In the baseball community, there are plenty of reasons to evaluate the value of a player. Among them are free-agent signings, trading for a player, awards voting, and voting for the Hall of Fame.
However, the volume of different publicly available stats has become overwhelming. It can create confusion as to which ones are most effective for evaluating.
Wins Above Replacement (WAR) applies weights to each part of a player’s contributions and compiles it into a formula. It translate a player’s work directly into “wins” that the individual has produced compared to what a “replacement” from the bench or minor leagues would do under the same circumstances. WAR is applicable to both pitchers and position players.
It’s a concise method for evaluating a player’s season or career, but by no means lazy.
Rather than skimming past a position player’s slash line (batting average/on-base percentage/slugging percentage), WAR goes beyond that. Here’s the full formula considered during FanGraphs’ calculations:
WAR = (Batting Runs + Base Running Runs + Fielding Runs + Positional Adjustment + League Adjustment + Replacement Runs) / (Runs Per Win)
Traditionally, pitchers have been judged by their individual wins and earned run average. That doesn’t come close to painting the whole picture. Once again, FanGraphs has a more satisfying way to evaluate:
WAR = [[([(League “FIP” – “FIP”) / Pitcher Specific Runs Per Win] + Replacement Level) * (IP/9)] * Leverage Multiplier for Relievers] + League Correction
A huge component that people tend to overlook is ballpark factors. Not every stadium is the same in terms of size or climatic conditions.
For example, Marlins Park is unnecessarily big while Coors Field is a thin-aired offensive paradise. These tangible differences are applied to the weights of each result, so a home run in Marlins Park is more valuable than it would be in Coors Field. Whatever the raw results, WAR attempts to put them in the proper context.
While having good statistics all around is important, some of the contributions made by a player are simply more valuable to winning games than others. Bill James, a pioneer of the sabermetrics movement, had this to say about why each factor must be weighted appropriately:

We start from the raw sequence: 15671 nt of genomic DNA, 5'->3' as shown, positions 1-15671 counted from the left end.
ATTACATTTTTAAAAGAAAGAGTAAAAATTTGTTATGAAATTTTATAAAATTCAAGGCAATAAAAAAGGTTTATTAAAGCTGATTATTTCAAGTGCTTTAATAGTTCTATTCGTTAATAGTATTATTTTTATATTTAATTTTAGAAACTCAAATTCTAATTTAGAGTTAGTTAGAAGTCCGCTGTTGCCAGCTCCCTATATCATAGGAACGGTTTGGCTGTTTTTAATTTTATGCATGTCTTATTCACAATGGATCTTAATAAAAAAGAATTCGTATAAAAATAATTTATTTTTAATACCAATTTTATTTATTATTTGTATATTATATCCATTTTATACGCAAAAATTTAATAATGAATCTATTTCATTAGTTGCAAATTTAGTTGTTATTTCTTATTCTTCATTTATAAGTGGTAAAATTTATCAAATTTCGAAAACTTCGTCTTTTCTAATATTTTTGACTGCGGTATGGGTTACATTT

To a certain extent, the modern game has fallen victim to the OPS delusion, the belief that one point of slugging percentage is equal to one point of on base percentage. It isn't. A good sequential offense is much stronger than a let's-all-hit-homers offense.— Bill James Online (@billjamesonline) August 3, 2018
On the other hand, WAR is imperfect. There are two major websites that calculate WAR: FanGraphs (fWAR) and Baseball Reference (bWAR). They differ slightly in their weights and calculations.
Take Marlins rookie outfielder Lewis Brinson, for example. His fWAR is -0.8, but his bWAR is 0.2 in 2018, a full win difference in just a half-season of major league performance. That’s why it is important to distinguish between the two sources.
Also, because WAR is an approximation, you cannot definitively say that one player is “better” than another when the margin between them is narrow. So far this season, Brian Anderson has a 3.0 fWAR this season and Starlin Castro has a 2.3 fWAR. They are 0.7 wins apart from each other, but that could change in just a handful of plate appearances.
All-Star J.T. Realmuto, meanwhile, has separated himself into another tier. His 4.0 fWAR leads the Marlins this season despite a brief stint on the disabled list. When you consider Realmuto’s diverse skill set and watch the games, it is quite obvious that he provides more value to the team than Anderson or Castro.
That leads me to another issue—WAR is not completely thorough. Realmuto is among the Marlins leadership. His effect on team morale, his relationship with the pitching staff as a catcher, advice he gives to other hitters and even his game-calling aren’t taken into account.
I still recommend using this statistic, but proceed with caution. Other sports don’t have the luxury of an all-inclusive statistic that can compile almost every aspect of the game and present it directly as wins. WAR is a good starting point for a conversation on MVP, a player’s contract, or even a Hall of Fame vote. It can be used as a predictive tool for teams and fans to try and determine what the future holds.
But consider that baseball is not an automatic numbers machine. There are a lot of human factors like leadership, player development, injuries, and mental health that contribute to the results.
Thank you for reading, until next time.